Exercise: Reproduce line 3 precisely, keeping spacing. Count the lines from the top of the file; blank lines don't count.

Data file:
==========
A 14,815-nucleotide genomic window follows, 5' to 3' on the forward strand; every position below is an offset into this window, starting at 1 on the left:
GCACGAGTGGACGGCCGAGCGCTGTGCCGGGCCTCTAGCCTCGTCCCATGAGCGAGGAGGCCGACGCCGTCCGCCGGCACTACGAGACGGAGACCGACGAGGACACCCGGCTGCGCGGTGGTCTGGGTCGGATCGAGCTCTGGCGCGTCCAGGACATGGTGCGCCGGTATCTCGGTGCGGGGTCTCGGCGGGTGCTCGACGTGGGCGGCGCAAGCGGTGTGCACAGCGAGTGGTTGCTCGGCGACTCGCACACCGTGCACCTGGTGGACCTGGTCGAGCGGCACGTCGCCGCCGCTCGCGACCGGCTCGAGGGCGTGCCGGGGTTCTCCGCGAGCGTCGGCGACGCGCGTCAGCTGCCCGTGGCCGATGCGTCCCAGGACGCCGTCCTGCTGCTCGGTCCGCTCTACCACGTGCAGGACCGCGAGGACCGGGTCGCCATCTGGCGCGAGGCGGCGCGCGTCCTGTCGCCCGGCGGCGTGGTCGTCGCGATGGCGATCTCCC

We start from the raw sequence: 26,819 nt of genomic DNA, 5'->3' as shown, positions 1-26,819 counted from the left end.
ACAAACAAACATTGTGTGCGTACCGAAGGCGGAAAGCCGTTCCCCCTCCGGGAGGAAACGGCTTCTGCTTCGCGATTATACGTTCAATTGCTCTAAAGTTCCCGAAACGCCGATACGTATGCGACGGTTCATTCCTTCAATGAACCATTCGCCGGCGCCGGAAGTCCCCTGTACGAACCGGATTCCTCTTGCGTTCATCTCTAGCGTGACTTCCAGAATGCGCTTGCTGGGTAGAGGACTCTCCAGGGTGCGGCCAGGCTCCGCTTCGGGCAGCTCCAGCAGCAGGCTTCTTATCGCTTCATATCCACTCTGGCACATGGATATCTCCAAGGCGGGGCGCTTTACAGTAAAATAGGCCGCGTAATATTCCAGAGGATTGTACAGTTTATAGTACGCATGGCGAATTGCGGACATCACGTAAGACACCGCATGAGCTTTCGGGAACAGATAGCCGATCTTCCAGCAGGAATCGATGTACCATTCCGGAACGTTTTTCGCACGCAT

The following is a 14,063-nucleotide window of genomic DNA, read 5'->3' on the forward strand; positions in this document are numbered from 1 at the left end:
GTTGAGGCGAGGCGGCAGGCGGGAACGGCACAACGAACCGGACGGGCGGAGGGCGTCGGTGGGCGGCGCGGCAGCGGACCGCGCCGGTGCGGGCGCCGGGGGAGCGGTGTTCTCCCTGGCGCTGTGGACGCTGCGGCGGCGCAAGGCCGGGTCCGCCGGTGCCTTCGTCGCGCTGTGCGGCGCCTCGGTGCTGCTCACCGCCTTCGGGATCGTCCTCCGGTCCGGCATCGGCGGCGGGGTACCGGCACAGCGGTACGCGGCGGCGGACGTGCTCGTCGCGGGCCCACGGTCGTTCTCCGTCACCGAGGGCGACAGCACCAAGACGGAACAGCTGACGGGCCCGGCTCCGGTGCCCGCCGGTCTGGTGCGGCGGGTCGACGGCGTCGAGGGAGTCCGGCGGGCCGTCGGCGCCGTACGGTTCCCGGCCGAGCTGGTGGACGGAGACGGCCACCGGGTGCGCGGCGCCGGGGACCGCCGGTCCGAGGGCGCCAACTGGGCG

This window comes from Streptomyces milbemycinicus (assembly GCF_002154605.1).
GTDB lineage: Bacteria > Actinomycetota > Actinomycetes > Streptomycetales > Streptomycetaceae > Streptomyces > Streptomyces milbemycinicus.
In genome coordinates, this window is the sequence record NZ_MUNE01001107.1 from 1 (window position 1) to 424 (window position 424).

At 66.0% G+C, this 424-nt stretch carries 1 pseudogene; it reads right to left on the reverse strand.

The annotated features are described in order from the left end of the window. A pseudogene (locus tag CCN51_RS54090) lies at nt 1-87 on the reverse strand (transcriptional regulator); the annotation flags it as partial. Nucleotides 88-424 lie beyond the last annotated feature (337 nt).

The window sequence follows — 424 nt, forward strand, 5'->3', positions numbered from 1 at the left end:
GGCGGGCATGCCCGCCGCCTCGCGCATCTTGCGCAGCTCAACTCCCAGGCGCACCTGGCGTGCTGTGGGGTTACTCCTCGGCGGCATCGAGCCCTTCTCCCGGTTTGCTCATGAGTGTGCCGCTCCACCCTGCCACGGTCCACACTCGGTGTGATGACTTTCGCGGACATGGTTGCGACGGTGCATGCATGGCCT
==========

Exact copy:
We start from the raw sequence: 26,819 nt of genomic DNA, 5'->3' as shown, positions 1-26,819 counted from the left end.